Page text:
In conjunction with Singapore’s 52nd national birthday, we are proud to introduce a new series for this blog: Singapore’s Tea culture.

A rather obscure topic, you wonder? We understand why most would think that. In a nutshell, we may seem to consume tea in a similar fashion as our neighbouring countries like Malaysia, Thailand, and Indonesia. But believe or not, Singapore did nurture a unique culture in tea enjoyment and consumption that we locals are often oblivious about!

So what is this unique tea culture exclusively for Singaporeans?

First, let’s talk about the most common type of tea almost all Singaporeans are passionately familiar with: Teh.

So what is “Teh”?

“Teh” literally means “tea”.  But, aside from the term, the way we drink this type of “tea” is starkly different in comparison with most countries. “Teh”, where it’s commonly served in public food courts and hawker centers, widely known as “Kopitiam”, is essentially black tea served with condensed milk and sugar. The black tea used here underwent a processing method called Crush, Tear, Curl (CTC). This processing method is widely used in India from 1950s to 1970s, and rapidly results in a strong, dark brew. There are also vast variations of “Teh” that is worthy of spending some time perusing of. This article published by sgcgo.com gives you a complete guide on these variations of tea.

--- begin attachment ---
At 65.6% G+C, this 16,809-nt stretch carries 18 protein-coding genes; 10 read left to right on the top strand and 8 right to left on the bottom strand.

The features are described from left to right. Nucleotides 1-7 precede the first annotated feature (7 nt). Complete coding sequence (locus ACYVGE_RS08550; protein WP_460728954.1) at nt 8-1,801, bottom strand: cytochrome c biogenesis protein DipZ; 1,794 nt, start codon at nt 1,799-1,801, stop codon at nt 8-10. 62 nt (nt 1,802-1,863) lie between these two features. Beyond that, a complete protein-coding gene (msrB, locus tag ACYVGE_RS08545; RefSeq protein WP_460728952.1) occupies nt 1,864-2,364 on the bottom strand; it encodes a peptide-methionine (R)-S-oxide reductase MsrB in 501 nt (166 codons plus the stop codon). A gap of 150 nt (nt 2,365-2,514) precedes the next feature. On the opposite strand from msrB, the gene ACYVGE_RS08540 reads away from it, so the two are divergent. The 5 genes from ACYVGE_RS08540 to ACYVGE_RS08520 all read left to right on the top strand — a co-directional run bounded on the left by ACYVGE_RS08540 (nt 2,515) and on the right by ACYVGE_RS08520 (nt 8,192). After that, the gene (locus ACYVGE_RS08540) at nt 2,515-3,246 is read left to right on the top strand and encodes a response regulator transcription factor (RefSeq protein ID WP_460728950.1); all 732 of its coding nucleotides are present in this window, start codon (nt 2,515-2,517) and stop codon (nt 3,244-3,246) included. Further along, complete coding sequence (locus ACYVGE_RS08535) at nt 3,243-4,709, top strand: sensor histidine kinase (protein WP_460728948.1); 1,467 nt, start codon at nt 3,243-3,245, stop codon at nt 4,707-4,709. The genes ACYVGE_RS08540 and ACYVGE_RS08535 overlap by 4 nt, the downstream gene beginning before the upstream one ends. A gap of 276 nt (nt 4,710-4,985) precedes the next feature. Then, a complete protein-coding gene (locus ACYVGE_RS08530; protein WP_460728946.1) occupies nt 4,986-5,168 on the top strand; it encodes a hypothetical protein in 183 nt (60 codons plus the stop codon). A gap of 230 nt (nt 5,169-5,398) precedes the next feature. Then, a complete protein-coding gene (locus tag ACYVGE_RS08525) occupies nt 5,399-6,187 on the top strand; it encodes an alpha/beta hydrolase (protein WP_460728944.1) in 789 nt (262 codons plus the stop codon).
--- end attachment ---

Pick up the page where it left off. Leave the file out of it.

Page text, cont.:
By now, with the advance importation technology, many would have heard of the many different types of teas; green tea, floral tea, herbal tea, oolong, etc. So why is this specific version of tea using this special combination of ingredients so widely accepted among Singaporeans?

The answer can be traced back when in olden day Singapore when immigrants are flowing into the then-fishing ___. Tea was first introduced by early Chinese immigrants, specifically from Southern Chinese with Fujian, Chaozhou and Guangdong who brought in Oolong and Pu-er tea, such as Tie Guang Ying and Huang Jin Gui. These Chinese immigrants enjoy tea as how are most familiar with; on its own, without condiments or flavourings. The turning point happens when the Indian immigrants came ashore and inject their own tea culture into the mix. India is the second largest producer (after China) in the world and Indians likes their tea strong and flavoursome. That is why black tea is always a favourite, and condiments such as milk and sugar are added to soothe out the black tea’s astringency.

This resulted in an exchange of various tea cultures in one island. Gradually, “teh” is formed, and enjoyed amongst all races and age.

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